taught if our system of disinfection can be improved. In regard to 
steam disinfection, we cannot put a leather trunk into one of these cylin- 
ders, or a rubber cloak, without impairing it, so we resort to the white- 
washing process with a whitewash brush, using the bichloride of mercury 
solution. It is well enough for a person in the interior of a state, who 
has no experience with the practical work of disinfection by steam at a 
port of arrival, to be hypercritical, but what can we suggest to improve 
our methods of disinfection without destroying the goods of passengers 
who come to our ships with articles of the description mentioned ? 

Dr. H. B. Baker. — The members of the Michigan State Board of 
Health have been dealing for the past fifteen years with the restriction 
of diphtheria, with very satisfactory results. We have in our state sta- 
tistics which enable us to show the results where isolation and disinfec- 
tion have been carried out in an outbreak of diphtheria. An experience 
of many years proves that at least four fifths of the cases of diphtheria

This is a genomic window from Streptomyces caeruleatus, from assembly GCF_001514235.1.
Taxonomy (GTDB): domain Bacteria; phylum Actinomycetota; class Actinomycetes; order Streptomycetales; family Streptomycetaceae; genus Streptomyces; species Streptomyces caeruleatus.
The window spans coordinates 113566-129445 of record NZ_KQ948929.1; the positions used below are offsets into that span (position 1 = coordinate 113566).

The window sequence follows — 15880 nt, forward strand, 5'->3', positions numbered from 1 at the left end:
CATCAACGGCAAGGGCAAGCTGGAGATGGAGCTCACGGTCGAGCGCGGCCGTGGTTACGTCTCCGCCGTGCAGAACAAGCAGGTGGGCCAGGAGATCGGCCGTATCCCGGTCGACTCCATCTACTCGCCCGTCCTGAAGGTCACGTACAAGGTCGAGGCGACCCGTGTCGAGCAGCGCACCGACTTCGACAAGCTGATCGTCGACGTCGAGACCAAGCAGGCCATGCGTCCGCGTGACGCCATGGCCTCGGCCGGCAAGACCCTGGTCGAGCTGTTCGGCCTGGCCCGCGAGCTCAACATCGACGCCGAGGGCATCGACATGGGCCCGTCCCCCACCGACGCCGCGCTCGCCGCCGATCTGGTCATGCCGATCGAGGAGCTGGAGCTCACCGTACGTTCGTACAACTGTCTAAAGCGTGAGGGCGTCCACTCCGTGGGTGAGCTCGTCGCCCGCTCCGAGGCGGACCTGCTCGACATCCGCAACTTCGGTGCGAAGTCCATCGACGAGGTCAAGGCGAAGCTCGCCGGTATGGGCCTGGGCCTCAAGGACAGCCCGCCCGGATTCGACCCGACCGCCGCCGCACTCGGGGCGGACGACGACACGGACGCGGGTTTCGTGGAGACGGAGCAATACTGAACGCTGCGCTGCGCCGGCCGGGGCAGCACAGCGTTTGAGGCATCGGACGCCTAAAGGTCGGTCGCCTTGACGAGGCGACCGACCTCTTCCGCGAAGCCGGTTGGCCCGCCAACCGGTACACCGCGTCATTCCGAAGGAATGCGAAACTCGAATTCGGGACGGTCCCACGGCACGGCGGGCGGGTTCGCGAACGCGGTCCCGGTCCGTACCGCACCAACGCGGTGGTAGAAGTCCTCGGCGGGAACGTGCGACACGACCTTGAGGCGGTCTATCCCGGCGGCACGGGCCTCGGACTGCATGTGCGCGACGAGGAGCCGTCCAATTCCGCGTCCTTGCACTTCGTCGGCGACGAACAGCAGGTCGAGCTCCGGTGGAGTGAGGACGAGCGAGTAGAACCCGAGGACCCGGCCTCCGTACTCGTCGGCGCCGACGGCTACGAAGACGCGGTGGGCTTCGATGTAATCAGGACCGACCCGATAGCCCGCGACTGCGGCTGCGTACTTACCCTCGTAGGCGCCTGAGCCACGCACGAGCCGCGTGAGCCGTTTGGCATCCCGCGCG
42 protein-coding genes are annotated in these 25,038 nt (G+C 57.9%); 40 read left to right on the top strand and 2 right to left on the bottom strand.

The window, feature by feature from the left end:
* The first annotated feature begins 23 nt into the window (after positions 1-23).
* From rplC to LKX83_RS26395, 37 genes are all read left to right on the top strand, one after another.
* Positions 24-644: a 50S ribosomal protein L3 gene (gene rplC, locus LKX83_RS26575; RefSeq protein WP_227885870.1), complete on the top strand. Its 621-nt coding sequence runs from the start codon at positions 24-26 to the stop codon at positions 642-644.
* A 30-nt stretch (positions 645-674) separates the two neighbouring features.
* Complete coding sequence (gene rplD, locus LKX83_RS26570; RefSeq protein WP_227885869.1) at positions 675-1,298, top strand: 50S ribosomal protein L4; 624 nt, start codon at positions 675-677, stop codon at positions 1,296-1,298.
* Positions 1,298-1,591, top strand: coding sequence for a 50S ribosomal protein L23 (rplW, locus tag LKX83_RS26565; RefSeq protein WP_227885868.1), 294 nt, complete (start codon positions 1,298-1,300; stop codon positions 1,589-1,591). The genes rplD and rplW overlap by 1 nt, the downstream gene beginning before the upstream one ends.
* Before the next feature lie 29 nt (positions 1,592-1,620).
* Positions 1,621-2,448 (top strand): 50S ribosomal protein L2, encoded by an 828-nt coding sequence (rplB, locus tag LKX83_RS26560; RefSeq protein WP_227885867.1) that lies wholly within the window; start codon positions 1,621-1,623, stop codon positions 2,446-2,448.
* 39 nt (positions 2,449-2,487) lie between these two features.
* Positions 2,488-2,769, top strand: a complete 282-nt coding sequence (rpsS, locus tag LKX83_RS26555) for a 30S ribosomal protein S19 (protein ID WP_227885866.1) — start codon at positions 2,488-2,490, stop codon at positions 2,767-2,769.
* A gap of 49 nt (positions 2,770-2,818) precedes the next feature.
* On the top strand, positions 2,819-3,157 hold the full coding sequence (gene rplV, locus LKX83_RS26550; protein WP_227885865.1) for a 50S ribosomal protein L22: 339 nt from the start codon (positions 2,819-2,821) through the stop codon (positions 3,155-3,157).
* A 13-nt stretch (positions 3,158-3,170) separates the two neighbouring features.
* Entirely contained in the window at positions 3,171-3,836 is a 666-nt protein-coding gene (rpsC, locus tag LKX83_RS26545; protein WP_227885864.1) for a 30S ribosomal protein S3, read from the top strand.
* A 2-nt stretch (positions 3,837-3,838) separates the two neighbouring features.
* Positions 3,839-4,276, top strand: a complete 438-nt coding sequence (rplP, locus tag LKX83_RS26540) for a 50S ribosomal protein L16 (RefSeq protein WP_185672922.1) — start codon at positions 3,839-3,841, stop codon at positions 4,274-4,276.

are prevented by isolation and disinfection after the first case has oc- 
curred, and not by the method that has been mentioned here, namely, 
the bichloride solution, but another one. The State Board of Health of 
Michigan recommends the exposure of articles in a room to the fumes 
of burning sulphur, and we have actually positive demonstrations of the 
value of this method. We have had hundreds — yes, I might say thou- 
sands — of instances in which diphtheria has been prevented by the disin- 
fection of all articles in rooms by the fumes of burning sulphur. 

A Member. — What quantity of sulphur do you use ? 

Dr. Baker. — We use three pounds of sulphur to each thousand feet 
of space in the room. 

Dr. Probst. — How long is the exposure ? 

Dr. Baker. — Our board recommends an exposure of from twelve to